Emergence of beta-lactamase-producing strains of Branhamella catarrhalis as important agents of acute otitis media

Paul A. Shurin, Colin D. Marchant, Chang Hwan Kim, George F. Van Hare, Candice E. Johnson, Mimi A. Tutihasi, Linda J. Knapp

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Abstract

We performed a prospective study to monitor changes in the bacterial etiology of acute otitis media. Branhamella catarrhalis was isolated from middle ear exudates of 3 of 47 children (6.4%) studied between September 1979 and September 1980 and from 26 of 98 children (26.5%) studied between October 1980 and February 1982 (P = 0.0055). Twenty of 26 B. catarrhalis strains (76.9%) were found to be resistant to ampicillin and to produce beta-lactamase. In contrast only 2 of 26 strains of Haemophilus influenzae (7.7%) isolated from the same group of patients were resistant to ampicillin. We could not detect changes in culture methods, in demographic features, in patterns of medical care or in prior middle ear disease or antimicrobial drug usage,-which might explain this striking increase in the relative importance of resistant strains of B. catarrhalis.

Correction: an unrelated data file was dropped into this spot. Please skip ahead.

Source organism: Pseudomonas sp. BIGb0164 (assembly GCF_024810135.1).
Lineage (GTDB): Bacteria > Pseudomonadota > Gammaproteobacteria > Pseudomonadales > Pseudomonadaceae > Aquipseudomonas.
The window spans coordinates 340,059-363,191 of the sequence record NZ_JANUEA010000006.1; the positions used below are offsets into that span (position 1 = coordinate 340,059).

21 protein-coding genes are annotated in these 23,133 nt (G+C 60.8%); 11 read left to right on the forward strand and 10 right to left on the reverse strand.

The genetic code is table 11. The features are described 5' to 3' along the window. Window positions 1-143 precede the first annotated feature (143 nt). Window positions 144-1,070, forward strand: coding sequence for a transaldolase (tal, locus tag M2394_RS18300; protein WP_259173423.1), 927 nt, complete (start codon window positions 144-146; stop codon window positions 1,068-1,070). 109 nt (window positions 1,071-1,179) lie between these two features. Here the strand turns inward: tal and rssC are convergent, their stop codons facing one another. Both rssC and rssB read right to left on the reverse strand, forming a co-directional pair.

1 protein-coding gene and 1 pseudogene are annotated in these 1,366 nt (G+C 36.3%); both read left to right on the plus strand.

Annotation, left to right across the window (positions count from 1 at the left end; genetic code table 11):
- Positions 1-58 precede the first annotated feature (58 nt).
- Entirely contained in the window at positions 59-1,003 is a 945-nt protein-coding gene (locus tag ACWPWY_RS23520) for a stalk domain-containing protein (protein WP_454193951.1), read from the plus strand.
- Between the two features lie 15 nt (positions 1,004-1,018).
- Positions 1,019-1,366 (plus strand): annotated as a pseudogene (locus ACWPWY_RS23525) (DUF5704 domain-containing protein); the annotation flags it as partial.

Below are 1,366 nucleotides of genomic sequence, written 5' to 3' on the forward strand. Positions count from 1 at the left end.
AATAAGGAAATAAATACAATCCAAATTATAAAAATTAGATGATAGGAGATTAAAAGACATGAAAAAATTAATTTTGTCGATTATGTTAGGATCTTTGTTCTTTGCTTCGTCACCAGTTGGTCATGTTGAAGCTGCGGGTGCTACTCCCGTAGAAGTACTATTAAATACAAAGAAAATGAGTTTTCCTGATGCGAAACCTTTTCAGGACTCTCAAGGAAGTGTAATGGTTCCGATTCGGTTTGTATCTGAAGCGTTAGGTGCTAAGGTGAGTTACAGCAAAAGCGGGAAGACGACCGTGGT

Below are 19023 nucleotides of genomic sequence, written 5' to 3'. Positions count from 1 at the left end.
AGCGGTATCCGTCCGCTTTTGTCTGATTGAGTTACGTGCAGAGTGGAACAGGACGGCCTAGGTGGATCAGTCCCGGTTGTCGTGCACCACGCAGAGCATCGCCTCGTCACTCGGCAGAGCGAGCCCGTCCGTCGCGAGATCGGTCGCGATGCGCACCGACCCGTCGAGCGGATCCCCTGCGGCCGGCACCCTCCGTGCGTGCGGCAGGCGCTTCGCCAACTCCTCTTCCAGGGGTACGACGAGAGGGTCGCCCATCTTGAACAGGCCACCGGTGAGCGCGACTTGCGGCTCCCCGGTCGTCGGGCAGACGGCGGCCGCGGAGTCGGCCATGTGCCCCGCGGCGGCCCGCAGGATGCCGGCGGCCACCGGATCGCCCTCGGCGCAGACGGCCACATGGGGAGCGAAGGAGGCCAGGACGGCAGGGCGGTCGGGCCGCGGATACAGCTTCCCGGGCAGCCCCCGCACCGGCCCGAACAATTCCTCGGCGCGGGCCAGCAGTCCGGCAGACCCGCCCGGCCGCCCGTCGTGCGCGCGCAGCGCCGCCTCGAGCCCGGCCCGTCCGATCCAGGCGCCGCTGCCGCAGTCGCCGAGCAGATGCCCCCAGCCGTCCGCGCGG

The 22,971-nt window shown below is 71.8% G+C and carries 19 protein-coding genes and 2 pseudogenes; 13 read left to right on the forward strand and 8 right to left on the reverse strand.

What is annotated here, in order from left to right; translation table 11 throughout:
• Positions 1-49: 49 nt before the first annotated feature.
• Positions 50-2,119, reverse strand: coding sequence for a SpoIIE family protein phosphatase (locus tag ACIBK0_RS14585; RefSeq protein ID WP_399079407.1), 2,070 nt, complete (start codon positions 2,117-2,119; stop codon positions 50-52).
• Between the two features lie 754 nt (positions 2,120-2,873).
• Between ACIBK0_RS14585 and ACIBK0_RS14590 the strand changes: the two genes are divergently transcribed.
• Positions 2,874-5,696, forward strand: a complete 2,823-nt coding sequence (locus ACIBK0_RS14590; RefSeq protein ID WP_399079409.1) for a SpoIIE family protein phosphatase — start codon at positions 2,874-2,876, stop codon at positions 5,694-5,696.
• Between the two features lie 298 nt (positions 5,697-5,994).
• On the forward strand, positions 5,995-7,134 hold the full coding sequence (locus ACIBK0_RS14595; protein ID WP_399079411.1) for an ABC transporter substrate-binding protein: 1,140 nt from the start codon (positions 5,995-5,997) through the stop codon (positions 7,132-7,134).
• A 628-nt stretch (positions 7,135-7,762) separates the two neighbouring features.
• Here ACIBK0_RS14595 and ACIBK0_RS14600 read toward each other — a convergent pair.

Original languageEnglish
Pages (from-to)34-38
Number of pages5
JournalPediatric Infectious Disease
Volume2
Issue number1
DOIs
StatePublished - 1983

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